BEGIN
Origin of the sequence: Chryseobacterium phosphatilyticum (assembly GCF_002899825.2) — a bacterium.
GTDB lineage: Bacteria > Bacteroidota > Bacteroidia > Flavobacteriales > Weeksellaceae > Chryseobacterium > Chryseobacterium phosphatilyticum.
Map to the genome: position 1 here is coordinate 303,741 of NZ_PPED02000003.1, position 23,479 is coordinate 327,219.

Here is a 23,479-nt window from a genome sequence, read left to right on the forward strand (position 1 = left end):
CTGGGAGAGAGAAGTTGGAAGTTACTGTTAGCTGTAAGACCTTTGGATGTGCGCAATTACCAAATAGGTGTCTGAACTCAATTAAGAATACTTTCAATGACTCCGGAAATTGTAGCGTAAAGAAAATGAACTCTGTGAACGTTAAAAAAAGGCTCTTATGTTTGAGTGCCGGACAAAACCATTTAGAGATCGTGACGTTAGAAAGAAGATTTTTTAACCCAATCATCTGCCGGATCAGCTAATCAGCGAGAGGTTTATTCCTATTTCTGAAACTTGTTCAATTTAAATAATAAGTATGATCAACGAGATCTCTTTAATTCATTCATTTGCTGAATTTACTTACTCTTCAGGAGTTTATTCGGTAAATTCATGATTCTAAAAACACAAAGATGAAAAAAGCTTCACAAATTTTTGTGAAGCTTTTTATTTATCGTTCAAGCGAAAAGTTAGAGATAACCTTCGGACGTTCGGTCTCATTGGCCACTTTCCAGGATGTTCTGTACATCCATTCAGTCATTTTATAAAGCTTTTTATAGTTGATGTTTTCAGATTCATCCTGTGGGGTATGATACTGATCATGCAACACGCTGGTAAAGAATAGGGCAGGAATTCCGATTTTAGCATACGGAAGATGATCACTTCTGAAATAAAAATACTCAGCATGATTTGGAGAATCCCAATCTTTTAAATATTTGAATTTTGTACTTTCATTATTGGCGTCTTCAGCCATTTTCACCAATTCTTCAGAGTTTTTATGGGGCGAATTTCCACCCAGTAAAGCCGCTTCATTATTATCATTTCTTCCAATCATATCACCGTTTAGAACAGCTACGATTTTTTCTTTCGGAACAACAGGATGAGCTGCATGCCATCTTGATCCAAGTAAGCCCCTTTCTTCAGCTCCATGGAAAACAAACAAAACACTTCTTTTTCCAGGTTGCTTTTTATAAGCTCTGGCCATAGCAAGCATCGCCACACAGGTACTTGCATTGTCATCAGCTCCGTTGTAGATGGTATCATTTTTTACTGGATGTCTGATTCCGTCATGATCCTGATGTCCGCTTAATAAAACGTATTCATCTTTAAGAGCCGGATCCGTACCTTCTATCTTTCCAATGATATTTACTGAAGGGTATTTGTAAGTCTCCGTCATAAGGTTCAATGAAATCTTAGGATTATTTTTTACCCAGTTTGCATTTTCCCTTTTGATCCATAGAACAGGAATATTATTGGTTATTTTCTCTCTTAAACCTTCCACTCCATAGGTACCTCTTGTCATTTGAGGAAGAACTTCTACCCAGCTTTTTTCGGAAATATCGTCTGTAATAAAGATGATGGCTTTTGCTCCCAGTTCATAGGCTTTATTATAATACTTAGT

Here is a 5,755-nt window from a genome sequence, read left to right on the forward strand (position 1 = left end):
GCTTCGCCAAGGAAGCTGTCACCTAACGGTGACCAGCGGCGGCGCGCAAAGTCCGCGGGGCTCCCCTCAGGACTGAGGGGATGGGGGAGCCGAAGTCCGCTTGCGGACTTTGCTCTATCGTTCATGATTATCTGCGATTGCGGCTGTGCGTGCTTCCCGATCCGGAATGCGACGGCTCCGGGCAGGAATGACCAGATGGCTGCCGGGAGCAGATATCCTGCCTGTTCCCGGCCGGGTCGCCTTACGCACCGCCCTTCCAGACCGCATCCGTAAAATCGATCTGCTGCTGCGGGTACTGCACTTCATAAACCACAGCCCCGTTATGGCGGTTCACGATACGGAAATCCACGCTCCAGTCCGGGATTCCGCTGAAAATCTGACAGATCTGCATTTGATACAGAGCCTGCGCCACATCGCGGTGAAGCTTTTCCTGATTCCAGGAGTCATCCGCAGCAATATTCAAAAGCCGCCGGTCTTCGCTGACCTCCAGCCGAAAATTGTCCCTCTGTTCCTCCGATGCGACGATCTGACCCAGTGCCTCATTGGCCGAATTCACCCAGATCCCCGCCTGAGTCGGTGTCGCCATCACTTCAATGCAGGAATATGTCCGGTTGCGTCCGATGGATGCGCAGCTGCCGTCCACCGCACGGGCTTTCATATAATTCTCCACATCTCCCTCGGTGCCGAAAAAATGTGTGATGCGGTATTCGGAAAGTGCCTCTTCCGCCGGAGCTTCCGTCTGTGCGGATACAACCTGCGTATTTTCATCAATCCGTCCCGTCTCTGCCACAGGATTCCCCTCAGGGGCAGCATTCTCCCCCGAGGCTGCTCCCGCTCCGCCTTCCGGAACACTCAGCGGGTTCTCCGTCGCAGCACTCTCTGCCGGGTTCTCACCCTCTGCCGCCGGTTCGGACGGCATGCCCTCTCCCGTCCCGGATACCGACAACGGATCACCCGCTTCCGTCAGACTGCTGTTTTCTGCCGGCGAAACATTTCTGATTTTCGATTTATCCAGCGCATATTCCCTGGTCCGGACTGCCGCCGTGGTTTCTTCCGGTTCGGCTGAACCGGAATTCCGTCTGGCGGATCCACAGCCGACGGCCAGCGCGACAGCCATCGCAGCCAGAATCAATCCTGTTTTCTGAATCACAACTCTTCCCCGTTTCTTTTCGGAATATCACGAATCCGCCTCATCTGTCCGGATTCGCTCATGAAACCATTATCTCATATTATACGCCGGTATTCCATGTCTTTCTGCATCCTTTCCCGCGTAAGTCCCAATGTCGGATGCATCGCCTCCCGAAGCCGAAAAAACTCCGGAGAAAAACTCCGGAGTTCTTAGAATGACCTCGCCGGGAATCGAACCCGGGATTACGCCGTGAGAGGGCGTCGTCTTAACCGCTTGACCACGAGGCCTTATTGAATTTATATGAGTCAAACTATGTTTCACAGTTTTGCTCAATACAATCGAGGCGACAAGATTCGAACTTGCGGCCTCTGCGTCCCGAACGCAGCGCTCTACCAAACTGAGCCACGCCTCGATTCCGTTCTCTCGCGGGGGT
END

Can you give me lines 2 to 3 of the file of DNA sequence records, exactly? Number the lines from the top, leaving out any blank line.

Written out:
GTDB lineage: Bacteria > Bacteroidota > Bacteroidia > Flavobacteriales > Weeksellaceae > Chryseobacterium > Chryseobacterium phosphatilyticum.
Map to the genome: position 1 here is coordinate 303,741 of NZ_PPED02000003.1, position 23,479 is coordinate 327,219.